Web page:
Three tips to manufacture quality compliant PPE
Dr Stephane Gobron explores three different ways that manufacturers can use to bring their PPE up to regulatory standard.
At the height of the COVID-19 pandemic, a batch of 400,000 gowns flown into the UK from Turkey were rejected after failing to meet National Health Service (NHS) standards. This high-profile recall highlighted the pitfalls of manufacturing personal protective equipment (PPE) that does not comply with regulatory frameworks.
Selling your PPE product on the open market means complying with relevant product safety legislation. For example, manufacturers wanting to sell their equipment in Europe should comply with the European Union (EU) Directive 2016/425. These regulations also apply to British manufacturers during the Brexit transition period. If your products fail to meet these regulations, they will be rejected by a Notified Body.
The right material
Sourcing materials is one of the main challenges when manufacturing PPE. This has become a larger issue during the COVID-19 pandemic due to high demand for face masks, gowns and other equipment.
Choosing the right material is also an important aspect of manufacturing this equipment. Non-woven materials are commonly used to manufacture coveralls and aprons because polyethylene contains non-absorbent properties. This means the material will create a barrier between people to prevent exposure or spread of germs. Manufacturers are increasingly innovating and developing equipment using alternative materials. For instance, UK plastics manufacturer ICL Tech Ltd recently joined a consortium of businesses to design and manufacture a reusable face shield named TechPPE. The visor features optically clear and thin plastic that provides full face protection with an adjustable headband to ensure that it fits well and is comfortable for the wearer.
Non-woven and laminates have different levels of resistance to penetration and degradation caused by hazardous substances, so manufacturers should be careful to choose the correct material grade. If your customer requires only a basic level of protection and is working with a smaller budget, flash spun polyethylene fabrics will be sufficient. Many standard gowns use a layered spunbond meltblown spunbond (SMS) fabrics and these are available in various thicknesses to provide different levels of protection.
Understanding the regulations
Complying with the new regulations means regularly testing the PPE”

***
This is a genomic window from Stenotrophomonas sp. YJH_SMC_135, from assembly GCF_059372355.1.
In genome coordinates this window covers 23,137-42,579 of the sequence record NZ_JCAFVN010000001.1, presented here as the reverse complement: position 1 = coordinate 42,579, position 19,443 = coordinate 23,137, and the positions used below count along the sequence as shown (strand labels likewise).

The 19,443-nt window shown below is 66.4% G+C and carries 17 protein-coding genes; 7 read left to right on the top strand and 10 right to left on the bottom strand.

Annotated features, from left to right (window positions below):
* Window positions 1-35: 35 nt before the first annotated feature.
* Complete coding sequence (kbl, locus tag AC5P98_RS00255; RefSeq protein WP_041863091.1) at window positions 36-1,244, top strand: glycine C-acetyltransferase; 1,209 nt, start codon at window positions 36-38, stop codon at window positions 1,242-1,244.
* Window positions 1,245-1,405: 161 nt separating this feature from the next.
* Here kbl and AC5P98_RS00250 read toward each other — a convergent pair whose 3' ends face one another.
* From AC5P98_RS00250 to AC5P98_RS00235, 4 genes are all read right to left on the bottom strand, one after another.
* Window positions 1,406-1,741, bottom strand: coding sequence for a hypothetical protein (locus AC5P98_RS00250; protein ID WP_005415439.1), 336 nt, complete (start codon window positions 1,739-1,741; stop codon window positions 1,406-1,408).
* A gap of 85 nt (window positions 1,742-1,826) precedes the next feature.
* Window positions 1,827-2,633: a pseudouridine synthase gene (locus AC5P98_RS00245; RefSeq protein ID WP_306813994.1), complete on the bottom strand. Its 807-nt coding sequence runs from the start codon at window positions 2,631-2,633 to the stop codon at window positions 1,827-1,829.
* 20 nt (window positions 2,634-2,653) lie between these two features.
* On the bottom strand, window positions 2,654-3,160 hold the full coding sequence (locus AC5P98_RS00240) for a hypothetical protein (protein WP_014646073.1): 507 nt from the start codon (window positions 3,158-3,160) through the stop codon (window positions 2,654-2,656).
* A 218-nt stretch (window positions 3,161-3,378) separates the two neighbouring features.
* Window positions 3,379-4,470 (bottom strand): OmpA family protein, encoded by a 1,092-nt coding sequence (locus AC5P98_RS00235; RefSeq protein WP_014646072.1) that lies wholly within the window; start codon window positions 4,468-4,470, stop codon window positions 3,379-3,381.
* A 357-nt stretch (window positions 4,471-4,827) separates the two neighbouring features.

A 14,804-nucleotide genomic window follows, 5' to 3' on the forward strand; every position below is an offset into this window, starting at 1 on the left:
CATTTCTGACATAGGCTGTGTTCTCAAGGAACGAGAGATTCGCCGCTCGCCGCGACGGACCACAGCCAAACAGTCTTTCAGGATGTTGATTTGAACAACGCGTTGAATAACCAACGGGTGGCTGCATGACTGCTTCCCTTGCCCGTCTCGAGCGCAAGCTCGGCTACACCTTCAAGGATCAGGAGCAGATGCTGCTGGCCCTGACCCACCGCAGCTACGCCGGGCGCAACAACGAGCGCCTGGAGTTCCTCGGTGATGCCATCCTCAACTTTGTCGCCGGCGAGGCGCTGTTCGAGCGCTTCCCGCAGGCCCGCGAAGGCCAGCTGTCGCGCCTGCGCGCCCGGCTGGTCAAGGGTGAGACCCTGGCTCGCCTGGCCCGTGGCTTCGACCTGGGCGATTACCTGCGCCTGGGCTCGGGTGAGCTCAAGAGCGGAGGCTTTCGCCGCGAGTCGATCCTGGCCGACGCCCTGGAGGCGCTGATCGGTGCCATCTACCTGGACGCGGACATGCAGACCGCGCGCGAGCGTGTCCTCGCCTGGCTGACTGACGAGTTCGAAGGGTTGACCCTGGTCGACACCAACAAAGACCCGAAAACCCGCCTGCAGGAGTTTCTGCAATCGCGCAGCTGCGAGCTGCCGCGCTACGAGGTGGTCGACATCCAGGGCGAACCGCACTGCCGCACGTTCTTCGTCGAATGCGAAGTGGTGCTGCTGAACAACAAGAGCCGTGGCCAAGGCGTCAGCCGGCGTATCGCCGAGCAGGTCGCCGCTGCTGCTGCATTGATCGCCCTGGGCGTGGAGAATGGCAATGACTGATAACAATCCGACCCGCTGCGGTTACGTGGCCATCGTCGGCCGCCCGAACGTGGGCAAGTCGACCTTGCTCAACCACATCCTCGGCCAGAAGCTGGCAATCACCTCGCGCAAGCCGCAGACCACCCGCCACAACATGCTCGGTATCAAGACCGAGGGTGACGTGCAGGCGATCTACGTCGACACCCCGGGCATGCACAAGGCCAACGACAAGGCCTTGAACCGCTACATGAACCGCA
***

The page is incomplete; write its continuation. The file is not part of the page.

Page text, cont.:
As previously mentioned, selling your PPE on the European market means complying with the EU Regulation 2016/425. This replaced the old PPE Directive 89/686/EEC in April 2018 and the new framework brings various changes for manufacturers. These include supplying an EU declaration of conformity in the language of the customer and the reclassification of some category II products, such as gloves and some face shields. The regulations cover any equipment designed to be worn, as well as interchangeable components like filters and systems that connect equipment to external devices. When selling in the US, you should check products against the US Occupational Safety and Health Administration (OSHA) requirements.
A product’s intended use may also determine whether to classify a product as PPE or a medical device — that will then determine which regulations are relevant. For instance, surgical gloves designed for examination are medical devices, however protective gloves used in a laboratory will be classified as PPE. If your product is a medical device, you will need to comply with either the incoming EU Medical Device Regulation (MDR) 2017/745 or the existing Medical Devices Directive (MDD) 93/42/EEC.
Testing the product
Under the new EU Regulation 2016/425, manufacturers must carry out ongoing product risk assessments. This involves sample testing of PPE products currently available on the market, keeping a register of any complaints and notifying any potential risks to relevant authorities. The results of sample testing also enables Notified Bodies to evaluate your product when determining whether the product retains its CE mark.
Complying with the new regulations means regularly testing the PPE, but the method you use will depend on the application and environmental setting. For instance, you may need to conduct antimicrobial and antibacterial testing to assess biological resistance of any wearable PPE. You can also evaluate chemical penetration by carrying out innocuousness tests against using different pH values and checking resistance to nickel, chromium VI and other substances. When manufacturing full body clothing, you may also want to test for chemical or liquid splash resistance to ensure the user’s safety.
About the author
Dr Stephane Gobron is an R&D executive with a Masters in Plastics Engineering and 20 years’ experience working in the medical device industry. He is also a Subject Matter Expert for Kolabtree. His career has so far involved working with both large-cap medical device companies as well as start-ups.